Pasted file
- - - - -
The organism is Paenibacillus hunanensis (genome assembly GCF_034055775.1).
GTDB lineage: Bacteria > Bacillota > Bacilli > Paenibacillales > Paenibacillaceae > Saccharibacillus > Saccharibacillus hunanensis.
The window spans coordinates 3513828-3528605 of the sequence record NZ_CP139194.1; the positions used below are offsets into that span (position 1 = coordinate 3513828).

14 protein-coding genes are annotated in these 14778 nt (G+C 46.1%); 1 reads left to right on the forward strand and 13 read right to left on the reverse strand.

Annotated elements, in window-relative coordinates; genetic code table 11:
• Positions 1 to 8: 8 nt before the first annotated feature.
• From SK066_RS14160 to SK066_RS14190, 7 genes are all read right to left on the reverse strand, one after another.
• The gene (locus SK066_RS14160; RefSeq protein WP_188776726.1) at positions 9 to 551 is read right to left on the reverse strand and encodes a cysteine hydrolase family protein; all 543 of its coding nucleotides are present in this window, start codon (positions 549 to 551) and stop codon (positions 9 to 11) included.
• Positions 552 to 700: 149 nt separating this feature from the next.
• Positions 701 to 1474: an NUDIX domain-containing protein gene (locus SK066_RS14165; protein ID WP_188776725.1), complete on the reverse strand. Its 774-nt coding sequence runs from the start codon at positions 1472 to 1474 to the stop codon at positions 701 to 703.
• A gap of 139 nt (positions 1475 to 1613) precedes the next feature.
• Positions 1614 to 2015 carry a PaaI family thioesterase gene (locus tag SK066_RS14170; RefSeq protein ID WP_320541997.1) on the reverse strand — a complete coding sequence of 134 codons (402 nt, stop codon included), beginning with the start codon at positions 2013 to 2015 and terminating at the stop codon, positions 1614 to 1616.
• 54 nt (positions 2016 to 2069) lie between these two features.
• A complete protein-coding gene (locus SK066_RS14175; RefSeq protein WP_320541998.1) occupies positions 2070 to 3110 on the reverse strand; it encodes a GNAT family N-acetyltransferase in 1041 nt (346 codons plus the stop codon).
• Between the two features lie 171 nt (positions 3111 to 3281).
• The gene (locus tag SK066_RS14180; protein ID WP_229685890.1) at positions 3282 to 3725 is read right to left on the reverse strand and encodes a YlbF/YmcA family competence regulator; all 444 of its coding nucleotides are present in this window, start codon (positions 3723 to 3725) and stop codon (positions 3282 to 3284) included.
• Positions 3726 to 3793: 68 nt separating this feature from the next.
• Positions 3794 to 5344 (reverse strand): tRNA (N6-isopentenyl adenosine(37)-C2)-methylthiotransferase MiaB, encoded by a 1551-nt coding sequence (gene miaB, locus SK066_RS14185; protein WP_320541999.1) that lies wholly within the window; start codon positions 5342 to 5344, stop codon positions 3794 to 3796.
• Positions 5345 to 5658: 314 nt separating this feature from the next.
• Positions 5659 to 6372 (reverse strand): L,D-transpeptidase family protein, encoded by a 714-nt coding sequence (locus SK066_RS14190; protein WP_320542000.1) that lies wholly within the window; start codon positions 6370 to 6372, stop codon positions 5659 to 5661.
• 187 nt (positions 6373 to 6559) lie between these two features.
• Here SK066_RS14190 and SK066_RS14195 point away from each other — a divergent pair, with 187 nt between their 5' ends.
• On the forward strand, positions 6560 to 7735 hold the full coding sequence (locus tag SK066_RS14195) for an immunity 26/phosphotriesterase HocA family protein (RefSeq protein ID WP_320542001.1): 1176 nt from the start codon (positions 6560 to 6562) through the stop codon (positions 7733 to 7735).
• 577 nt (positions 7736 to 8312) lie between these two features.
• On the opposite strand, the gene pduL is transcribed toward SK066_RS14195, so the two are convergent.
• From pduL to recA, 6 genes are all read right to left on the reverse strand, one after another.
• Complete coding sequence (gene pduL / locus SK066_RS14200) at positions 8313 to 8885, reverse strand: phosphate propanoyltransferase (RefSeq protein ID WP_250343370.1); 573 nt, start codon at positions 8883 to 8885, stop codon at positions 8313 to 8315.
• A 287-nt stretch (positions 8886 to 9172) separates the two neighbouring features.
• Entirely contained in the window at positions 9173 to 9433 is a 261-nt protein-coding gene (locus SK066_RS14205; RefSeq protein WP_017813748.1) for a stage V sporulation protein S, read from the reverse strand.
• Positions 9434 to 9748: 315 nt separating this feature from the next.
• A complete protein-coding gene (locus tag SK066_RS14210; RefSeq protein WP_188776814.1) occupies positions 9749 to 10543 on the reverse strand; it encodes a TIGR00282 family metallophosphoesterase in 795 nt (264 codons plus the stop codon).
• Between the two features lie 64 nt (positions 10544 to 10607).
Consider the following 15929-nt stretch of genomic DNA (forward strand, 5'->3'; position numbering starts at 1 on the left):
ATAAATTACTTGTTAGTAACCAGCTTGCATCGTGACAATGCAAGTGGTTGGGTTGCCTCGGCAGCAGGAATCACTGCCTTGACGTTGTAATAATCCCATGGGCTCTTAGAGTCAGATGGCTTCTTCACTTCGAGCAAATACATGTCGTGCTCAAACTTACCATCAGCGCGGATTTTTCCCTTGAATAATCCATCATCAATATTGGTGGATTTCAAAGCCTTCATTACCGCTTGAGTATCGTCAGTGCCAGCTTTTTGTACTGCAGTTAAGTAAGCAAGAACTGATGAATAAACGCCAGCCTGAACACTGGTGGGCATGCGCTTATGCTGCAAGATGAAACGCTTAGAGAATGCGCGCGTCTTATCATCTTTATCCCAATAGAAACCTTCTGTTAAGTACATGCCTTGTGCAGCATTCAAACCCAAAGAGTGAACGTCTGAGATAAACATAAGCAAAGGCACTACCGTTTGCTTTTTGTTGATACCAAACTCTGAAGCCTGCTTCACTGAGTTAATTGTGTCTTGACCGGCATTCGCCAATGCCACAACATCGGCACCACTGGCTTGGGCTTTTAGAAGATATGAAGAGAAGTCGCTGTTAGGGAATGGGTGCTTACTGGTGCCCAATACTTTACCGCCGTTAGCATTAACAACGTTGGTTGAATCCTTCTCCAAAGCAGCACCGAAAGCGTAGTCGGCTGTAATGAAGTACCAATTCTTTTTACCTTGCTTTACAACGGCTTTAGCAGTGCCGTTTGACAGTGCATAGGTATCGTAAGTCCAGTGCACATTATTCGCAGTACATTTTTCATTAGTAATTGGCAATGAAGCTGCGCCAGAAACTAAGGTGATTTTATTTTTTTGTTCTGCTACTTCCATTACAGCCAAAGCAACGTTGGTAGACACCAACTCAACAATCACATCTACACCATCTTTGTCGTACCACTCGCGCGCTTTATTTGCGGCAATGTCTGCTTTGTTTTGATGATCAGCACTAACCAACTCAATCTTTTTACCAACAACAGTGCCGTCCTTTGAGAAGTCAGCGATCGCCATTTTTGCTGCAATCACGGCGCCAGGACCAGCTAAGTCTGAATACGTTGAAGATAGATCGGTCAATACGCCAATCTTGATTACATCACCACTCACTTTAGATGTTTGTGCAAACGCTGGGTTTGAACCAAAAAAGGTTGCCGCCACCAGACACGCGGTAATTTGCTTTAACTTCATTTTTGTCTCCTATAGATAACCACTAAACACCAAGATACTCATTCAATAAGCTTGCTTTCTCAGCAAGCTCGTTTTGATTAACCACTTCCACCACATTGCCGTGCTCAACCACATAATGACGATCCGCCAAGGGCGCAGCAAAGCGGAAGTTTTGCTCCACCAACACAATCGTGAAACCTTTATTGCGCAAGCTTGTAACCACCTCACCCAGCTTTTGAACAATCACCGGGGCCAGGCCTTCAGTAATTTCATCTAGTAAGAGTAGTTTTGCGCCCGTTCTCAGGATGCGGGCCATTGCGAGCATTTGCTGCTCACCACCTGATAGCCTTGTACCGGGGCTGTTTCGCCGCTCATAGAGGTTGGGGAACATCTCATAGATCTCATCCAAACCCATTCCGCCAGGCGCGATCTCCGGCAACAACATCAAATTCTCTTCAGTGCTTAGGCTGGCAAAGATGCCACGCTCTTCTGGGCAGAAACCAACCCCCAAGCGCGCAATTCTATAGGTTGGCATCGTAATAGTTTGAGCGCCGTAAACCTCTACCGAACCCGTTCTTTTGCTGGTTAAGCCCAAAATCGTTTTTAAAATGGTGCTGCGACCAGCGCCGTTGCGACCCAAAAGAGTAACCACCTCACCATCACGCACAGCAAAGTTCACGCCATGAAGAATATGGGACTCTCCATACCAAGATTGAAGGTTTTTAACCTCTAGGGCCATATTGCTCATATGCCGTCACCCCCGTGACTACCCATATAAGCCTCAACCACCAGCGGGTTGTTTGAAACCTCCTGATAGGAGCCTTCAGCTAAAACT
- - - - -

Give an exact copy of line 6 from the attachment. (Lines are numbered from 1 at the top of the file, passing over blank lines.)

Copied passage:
• Positions 1 to 8: 8 nt before the first annotated feature.